Thursday, January 14, 2010

The Egyptian Hall

This was mentioned in To Rescue a Rogue and BBC Radio 4 has a series on it. They're mini dramas, really.

There are so many interesting programmes on BBC 4.

You can listen here.

They call it Victorian, but it isn't. It was built in the Regency.


Monday, January 11, 2010

Causes of death

Another interesting little detail about causes of death. Industrial accidents and drowning, mainly, but note that all these are men except for the baby. Of course women were less likely to have such "violent" deaths that triggered inquests, but it wasn't just women dying off.

Title Abstract of Inquests delivered at York Lent Assizes (Aug 1755-Mar 1756)
Date c.1756
Description Contains details of places taken at, times when, dead bodies and verdicts as follows:
1) Latham, 2 Aug 1755, Henry Stubbins, accidently killed by a fall from a waggon
2) Cottonworth [Cottingwith], 2 Aug 1755, Peter Wilson, killed by a waggon wheel
3) Broomfleet, 16 Sep 1755, a person unknown, cast up by the River Humber
4) Routon, 23 Sep 1755, Thomas Dails, killed by a wain wheel
5) Hotham, William Akester, killed by a fall from a waggon by accidents
6) Bridlington, 10 Sep 1755, John Webster, killed by the stroke of a horse
7) Everingham, 2 Nov 1755, Francis Rushton, by accidents fell into the boyling copper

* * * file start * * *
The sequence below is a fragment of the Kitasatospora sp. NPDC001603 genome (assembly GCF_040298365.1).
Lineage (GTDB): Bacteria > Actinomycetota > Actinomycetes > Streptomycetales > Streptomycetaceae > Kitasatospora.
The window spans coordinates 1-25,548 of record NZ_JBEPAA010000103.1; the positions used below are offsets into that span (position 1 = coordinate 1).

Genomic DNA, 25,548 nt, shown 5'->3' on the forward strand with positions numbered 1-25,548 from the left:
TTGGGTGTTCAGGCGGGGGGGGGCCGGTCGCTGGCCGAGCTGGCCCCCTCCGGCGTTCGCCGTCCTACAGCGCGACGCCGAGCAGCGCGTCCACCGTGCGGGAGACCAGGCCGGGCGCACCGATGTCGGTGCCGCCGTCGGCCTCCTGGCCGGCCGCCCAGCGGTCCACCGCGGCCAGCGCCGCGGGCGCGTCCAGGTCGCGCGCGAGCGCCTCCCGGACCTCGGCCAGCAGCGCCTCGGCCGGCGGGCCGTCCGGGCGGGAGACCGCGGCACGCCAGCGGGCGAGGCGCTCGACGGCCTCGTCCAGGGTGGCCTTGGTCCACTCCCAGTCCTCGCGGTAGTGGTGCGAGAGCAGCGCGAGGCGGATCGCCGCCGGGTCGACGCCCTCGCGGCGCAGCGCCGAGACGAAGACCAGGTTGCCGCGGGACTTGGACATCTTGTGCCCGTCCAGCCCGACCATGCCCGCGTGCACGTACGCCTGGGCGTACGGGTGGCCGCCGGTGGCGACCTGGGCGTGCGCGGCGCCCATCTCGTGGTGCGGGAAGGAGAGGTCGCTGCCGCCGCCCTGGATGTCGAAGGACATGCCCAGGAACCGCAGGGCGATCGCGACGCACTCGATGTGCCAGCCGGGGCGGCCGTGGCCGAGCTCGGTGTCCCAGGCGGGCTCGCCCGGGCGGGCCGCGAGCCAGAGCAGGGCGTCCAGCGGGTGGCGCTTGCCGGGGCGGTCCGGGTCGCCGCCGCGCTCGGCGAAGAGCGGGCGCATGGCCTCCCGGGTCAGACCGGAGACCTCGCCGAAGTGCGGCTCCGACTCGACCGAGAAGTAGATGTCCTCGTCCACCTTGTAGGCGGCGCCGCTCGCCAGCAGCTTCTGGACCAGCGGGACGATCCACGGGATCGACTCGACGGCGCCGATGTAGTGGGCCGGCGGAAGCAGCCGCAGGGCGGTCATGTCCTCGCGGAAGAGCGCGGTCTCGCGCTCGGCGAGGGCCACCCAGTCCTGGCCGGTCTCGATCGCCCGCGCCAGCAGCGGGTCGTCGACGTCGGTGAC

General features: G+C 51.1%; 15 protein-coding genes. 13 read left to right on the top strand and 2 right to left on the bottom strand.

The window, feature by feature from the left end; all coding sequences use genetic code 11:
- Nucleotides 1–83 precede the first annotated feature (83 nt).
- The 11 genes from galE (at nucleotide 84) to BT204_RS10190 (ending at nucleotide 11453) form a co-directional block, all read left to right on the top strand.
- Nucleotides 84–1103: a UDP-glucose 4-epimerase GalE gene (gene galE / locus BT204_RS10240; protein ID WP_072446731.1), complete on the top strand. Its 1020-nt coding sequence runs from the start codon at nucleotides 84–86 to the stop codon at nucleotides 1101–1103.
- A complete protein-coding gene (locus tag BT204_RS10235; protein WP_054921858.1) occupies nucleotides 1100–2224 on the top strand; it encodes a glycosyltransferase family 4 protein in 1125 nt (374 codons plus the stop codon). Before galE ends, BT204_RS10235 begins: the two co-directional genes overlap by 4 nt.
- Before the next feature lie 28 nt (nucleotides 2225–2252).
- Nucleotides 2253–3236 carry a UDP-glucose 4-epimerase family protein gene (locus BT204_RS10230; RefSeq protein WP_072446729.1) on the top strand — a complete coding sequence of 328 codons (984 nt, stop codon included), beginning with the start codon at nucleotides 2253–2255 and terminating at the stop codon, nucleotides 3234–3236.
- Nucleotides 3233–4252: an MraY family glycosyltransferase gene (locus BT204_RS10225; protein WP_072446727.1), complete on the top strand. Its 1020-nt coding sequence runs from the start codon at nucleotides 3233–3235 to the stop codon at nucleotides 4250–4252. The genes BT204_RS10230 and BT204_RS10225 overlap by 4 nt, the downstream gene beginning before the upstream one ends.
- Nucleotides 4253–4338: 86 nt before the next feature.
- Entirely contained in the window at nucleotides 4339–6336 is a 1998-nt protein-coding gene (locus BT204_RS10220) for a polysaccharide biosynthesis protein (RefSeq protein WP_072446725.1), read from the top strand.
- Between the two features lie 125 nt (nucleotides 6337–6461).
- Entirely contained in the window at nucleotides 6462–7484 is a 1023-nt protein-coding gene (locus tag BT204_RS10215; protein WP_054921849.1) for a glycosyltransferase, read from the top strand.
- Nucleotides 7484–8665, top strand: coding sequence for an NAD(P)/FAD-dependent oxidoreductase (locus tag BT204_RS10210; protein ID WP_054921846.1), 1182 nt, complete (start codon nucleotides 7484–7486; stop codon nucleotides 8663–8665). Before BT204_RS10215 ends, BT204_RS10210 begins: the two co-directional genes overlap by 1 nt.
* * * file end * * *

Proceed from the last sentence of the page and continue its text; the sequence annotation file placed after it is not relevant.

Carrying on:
8) Loftsam Firry, 7 Nov 1755, Peter Sergison, drowned by accidents
9) Winteringham, 8 Dec 1755, Richard Hardy, found dead in a hemp pitt
10) Water, 11 Dec 1755, William Smith, killed by a fall from a waggon
11) Scampston, 23 Dec 1755, Jo'n Beilby found dead by the Act of Providence
12) Wellwick, 29 Dec 1755, Robert Hunter, shot himself
13) Muston, 13 Jan 1756, a female bastard child, murdered and buried
14) Bridlington, 26 Jan 1755, Mathew Griffin, drowned by accidents
15) Milestone house from Hull, 8 Mar 1756, William Abblett, infant, drowned
16) South Cave, 25 Mar 1756, Robert Story, killed by accidents

soul traveling and other folklore

Yes, it's active writing and research time, so there'll probably be more posts coming through here. Today it's Yorkshire dialect, which led me to this page, which has lots of good material. It also cites this song by Steel Eye Span, which I remember fondly.

The image is from Wikipedia here.

I'm quoting the first two verses. The rest are on the site with a link to them singing it. I can't find the true URL on this computer, so you'll have to click on examples and scroll down a bit. It's wake song, that is, one sung at a funeral, and about the soul's journey over the moors, which will be hard or easy depending on their actions in life.

This ean night, this ean night

Every night and awle

Fire and Fleet and candle-leet

And Christ receive thy Sawle

When thou from hence dost pass away

Every night and awle

To Whinney-moor thou comest at last

And Christ receive thy Sawle

I love this not only for the song and the dialect, but for the folklore and the philosophy behind it.


Saturday, January 09, 2010

People in the past weren't always stupid!

Safety through eye make-up?

Yes, it seems that heavy Egyptian eye-liner might have guarded against eye disease.

The image is from this page about Neferiti

Perhaps that's why the lady on Chalice of Roses is wearing eye-liner, too. Back in the 12th century? Assuming she's Gledys of Rosewell, from my story.

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Jo :)